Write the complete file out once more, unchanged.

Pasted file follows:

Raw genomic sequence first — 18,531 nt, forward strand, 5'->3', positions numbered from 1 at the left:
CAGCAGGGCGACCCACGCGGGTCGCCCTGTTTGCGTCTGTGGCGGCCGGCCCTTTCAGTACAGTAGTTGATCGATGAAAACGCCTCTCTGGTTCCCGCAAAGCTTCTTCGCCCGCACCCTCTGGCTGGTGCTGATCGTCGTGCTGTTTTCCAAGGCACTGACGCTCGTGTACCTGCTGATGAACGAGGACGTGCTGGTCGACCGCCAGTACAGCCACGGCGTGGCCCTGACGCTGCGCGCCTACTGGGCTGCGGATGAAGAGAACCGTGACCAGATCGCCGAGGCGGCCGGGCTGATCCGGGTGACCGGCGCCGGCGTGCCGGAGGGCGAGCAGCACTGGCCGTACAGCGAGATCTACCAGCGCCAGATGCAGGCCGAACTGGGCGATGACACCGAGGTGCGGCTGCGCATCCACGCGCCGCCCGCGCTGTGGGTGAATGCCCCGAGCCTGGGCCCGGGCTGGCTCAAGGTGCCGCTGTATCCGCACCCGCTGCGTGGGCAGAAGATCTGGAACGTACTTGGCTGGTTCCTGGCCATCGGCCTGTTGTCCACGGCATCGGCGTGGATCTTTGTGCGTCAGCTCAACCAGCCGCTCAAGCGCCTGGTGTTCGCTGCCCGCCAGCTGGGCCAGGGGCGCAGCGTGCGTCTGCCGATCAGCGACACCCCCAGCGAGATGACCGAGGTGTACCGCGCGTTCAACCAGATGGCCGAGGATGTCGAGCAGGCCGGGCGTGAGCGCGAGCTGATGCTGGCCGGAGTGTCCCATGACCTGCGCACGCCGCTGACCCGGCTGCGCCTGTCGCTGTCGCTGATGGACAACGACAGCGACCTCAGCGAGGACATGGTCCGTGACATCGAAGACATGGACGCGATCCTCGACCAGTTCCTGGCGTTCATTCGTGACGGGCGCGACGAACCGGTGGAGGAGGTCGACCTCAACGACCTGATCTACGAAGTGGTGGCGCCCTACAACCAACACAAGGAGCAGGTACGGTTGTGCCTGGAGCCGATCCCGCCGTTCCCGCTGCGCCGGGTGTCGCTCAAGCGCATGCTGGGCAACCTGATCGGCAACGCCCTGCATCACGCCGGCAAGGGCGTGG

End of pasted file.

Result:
Raw genomic sequence first — 18,531 nt, forward strand, 5'->3', positions numbered from 1 at the left:
CAGCAGGGCGACCCACGCGGGTCGCCCTGTTTGCGTCTGTGGCGGCCGGCCCTTTCAGTACAGTAGTTGATCGATGAAAACGCCTCTCTGGTTCCCGCAAAGCTTCTTCGCCCGCACCCTCTGGCTGGTGCTGATCGTCGTGCTGTTTTCCAAGGCACTGACGCTCGTGTACCTGCTGATGAACGAGGACGTGCTGGTCGACCGCCAGTACAGCCACGGCGTGGCCCTGACGCTGCGCGCCTACTGGGCTGCGGATGAAGAGAACCGTGACCAGATCGCCGAGGCGGCCGGGCTGATCCGGGTGACCGGCGCCGGCGTGCCGGAGGGCGAGCAGCACTGGCCGTACAGCGAGATCTACCAGCGCCAGATGCAGGCCGAACTGGGCGATGACACCGAGGTGCGGCTGCGCATCCACGCGCCGCCCGCGCTGTGGGTGAATGCCCCGAGCCTGGGCCCGGGCTGGCTCAAGGTGCCGCTGTATCCGCACCCGCTGCGTGGGCAGAAGATCTGGAACGTACTTGGCTGGTTCCTGGCCATCGGCCTGTTGTCCACGGCATCGGCGTGGATCTTTGTGCGTCAGCTCAACCAGCCGCTCAAGCGCCTGGTGTTCGCTGCCCGCCAGCTGGGCCAGGGGCGCAGCGTGCGTCTGCCGATCAGCGACACCCCCAGCGAGATGACCGAGGTGTACCGCGCGTTCAACCAGATGGCCGAGGATGTCGAGCAGGCCGGGCGTGAGCGCGAGCTGATGCTGGCCGGAGTGTCCCATGACCTGCGCACGCCGCTGACCCGGCTGCGCCTGTCGCTGTCGCTGATGGACAACGACAGCGACCTCAGCGAGGACATGGTCCGTGACATCGAAGACATGGACGCGATCCTCGACCAGTTCCTGGCGTTCATTCGTGACGGGCGCGACGAACCGGTGGAGGAGGTCGACCTCAACGACCTGATCTACGAAGTGGTGGCGCCCTACAACCAACACAAGGAGCAGGTACGGTTGTGCCTGGAGCCGATCCCGCCGTTCCCGCTGCGCCGGGTGTCGCTCAAGCGCATGCTGGGCAACCTGATCGGCAACGCCCTGCATCACGCCGGCAAGGGCGTGG